The Rise of Gen Z Investors: Transcending Today’s Investment Landscape
A fresh perspective from a new batch of investors has positively impacted the ecosystem, so much so that even after a global financial crisis, the financial services industry remained resilient and thriving. In recent years, a generational cohort of promising young investors has been penetrating the finance sector and setting phenomenal trends that are now making waves in today’s investment scene–a headway that is attributed to the rise of Gen Z investors.
Gen Z is a wide-ranging generation of diverse individuals loosely belonging to the 1997-2012 birth year bracket. The experimental yet savvy characteristics of this generation largely contribute to the upward growth and shift of the investment landscape. More recently, Gen Z investors have become key players in the financial markets, setting greater expectations for brokerage than any generation before them.
Since the turn of the century, financial organizations have been experiencing drastic changes in the sector, and stockbrokers, as well as financial advisors, have had to keep pace with the many advances in technology; the introduction of the first Bloomberg terminal in 1982 made the industry progress year on year. And in the last two years, a record number of investors were seen entering the financial markets. This development is attributed to the global pandemic and the rise of FINfluencers or people on social media who use their presence to promote financial products by producing personal finance and other investment-related content.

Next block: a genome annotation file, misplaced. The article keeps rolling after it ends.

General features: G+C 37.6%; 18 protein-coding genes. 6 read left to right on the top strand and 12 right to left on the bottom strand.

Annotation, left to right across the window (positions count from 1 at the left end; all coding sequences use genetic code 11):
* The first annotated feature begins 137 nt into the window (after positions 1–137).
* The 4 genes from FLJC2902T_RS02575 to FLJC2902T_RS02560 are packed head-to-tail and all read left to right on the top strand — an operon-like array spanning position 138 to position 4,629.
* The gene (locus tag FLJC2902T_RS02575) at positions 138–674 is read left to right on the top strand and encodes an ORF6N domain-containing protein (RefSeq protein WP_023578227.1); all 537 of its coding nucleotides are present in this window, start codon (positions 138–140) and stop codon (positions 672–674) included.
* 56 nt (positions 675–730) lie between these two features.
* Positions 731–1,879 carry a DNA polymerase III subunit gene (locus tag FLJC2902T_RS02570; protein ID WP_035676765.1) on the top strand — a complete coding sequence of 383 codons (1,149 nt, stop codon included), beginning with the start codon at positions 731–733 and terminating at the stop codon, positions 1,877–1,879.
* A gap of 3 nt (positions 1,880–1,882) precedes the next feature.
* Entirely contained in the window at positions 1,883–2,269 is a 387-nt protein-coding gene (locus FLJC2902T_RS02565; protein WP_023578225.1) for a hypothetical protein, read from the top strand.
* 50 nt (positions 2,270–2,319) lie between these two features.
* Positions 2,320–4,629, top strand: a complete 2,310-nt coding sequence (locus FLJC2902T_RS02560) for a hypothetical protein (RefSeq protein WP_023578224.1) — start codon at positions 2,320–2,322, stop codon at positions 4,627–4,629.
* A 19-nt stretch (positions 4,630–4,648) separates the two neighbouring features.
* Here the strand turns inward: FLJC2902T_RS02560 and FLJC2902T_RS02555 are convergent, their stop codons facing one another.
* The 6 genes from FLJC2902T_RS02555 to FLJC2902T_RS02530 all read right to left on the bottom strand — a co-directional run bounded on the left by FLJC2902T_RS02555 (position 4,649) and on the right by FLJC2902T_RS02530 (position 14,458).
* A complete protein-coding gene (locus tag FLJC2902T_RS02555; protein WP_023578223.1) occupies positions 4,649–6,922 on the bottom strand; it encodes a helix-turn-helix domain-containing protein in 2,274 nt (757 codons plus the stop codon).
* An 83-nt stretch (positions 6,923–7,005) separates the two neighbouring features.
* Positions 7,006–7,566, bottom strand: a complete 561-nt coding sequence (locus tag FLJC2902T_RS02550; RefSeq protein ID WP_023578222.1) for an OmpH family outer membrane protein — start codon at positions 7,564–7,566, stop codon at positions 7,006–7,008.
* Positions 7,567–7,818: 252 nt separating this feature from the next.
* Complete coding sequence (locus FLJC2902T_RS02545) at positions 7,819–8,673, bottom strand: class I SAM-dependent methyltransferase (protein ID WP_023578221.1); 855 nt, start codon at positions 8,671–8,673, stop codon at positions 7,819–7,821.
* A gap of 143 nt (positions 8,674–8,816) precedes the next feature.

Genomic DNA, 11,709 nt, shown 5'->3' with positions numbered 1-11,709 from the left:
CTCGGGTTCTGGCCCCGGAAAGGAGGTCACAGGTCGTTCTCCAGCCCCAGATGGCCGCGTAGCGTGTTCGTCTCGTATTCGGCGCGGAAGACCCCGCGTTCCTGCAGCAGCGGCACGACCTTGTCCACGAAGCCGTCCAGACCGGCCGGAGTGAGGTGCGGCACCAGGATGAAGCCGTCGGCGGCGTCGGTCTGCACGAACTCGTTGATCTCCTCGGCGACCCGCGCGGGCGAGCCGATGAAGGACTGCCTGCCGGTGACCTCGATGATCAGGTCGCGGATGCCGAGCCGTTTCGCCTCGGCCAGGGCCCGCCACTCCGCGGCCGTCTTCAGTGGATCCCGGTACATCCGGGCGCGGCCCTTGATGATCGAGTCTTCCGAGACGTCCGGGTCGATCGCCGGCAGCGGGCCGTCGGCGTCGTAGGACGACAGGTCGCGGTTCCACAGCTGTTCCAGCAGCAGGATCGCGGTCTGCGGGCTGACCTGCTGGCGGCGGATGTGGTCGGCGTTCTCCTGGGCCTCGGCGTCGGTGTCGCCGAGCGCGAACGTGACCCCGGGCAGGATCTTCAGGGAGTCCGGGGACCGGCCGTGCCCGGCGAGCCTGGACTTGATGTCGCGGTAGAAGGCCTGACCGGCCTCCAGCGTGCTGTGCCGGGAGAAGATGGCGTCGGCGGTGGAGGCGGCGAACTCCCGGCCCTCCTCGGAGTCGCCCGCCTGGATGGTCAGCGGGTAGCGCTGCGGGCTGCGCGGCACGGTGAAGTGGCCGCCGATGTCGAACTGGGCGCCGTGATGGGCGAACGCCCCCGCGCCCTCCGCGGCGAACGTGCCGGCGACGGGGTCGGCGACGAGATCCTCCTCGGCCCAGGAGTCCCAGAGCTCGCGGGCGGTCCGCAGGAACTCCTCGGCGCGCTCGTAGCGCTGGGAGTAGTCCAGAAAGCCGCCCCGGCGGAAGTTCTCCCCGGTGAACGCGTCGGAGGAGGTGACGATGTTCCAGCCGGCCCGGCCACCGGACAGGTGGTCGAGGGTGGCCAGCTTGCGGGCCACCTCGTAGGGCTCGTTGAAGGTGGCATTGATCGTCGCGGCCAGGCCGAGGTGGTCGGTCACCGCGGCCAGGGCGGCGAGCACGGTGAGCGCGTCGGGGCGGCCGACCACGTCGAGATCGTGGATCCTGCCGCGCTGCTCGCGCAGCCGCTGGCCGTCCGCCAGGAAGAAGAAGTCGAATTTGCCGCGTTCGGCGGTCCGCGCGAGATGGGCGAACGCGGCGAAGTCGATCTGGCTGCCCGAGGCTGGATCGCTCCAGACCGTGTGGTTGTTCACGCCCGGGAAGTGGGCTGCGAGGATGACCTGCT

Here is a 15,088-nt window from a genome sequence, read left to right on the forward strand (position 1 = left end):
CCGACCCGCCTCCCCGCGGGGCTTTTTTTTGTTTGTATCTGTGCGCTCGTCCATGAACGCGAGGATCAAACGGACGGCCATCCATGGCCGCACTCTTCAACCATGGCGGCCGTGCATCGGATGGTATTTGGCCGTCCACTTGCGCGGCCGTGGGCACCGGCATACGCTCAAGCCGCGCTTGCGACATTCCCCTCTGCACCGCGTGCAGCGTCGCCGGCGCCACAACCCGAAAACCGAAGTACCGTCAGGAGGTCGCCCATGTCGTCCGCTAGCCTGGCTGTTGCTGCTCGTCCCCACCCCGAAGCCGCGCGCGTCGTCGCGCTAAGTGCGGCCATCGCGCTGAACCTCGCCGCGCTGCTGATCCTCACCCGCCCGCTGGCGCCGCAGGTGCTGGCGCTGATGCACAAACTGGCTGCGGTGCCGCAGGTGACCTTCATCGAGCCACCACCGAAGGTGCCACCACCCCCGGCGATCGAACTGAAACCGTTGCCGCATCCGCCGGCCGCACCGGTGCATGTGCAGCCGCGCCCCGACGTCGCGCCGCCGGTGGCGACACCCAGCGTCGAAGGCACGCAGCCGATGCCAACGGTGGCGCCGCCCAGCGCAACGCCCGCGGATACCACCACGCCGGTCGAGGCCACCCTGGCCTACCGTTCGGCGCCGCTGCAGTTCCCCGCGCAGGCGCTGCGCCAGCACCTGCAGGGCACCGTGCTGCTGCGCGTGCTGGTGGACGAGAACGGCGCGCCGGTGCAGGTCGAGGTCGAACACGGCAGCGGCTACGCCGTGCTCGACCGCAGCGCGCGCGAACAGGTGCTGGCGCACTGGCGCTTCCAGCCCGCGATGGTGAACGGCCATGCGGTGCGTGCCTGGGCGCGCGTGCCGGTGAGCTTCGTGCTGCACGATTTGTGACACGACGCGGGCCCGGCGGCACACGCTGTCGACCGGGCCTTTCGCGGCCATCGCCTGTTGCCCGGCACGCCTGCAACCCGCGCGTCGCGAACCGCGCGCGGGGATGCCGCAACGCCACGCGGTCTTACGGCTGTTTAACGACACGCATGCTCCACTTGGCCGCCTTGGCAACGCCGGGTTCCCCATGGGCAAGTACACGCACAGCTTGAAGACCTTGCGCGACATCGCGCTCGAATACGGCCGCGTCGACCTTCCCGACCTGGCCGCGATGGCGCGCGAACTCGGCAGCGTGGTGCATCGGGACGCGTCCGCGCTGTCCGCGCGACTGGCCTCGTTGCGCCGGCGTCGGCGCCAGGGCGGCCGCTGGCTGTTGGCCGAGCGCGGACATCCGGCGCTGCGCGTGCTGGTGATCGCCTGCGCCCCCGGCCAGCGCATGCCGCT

In March 2021, there was a record high of 1.25 million retail traders in Australia: 400,000 of which have reported placing their first trade in the previous 12 months. These numbers are driven by younger participants where fifty percent are Gen Zs who have stated their appetite in investing. Wealth management in Australia is projected to experience transformational change where millennials and Gen Zs–the “digital natives” of the industry, are expected to play a vital role in.
To accommodate the change in retail trader demographics, brokers have had to evolve. This has led to the rise of digital-first Neo Brokers who offer easy–to–use apps, fast onboarding, and most importantly, a no–commission trading. However, some international Neo Brokers such as Robinhood, have been exposed for utilizing a payment for order flow (PFOF) business model, and are subsequently being investigated by the SEC. As the ASX doesn’t pay for order flow, Australian brokers such as SelfWealth, Opentrader, and Superhero will be protected from regulatory changes.
Whilst Generation Z might not currently have the investing power as that of the older generations, this is expected to change as baby boomers pass on $224 billion a year through inheritances by 2050. Compounded by this is the increase in compulsory super contributions by employers; there is no doubt the coming generations will want more control over where their super is being invested.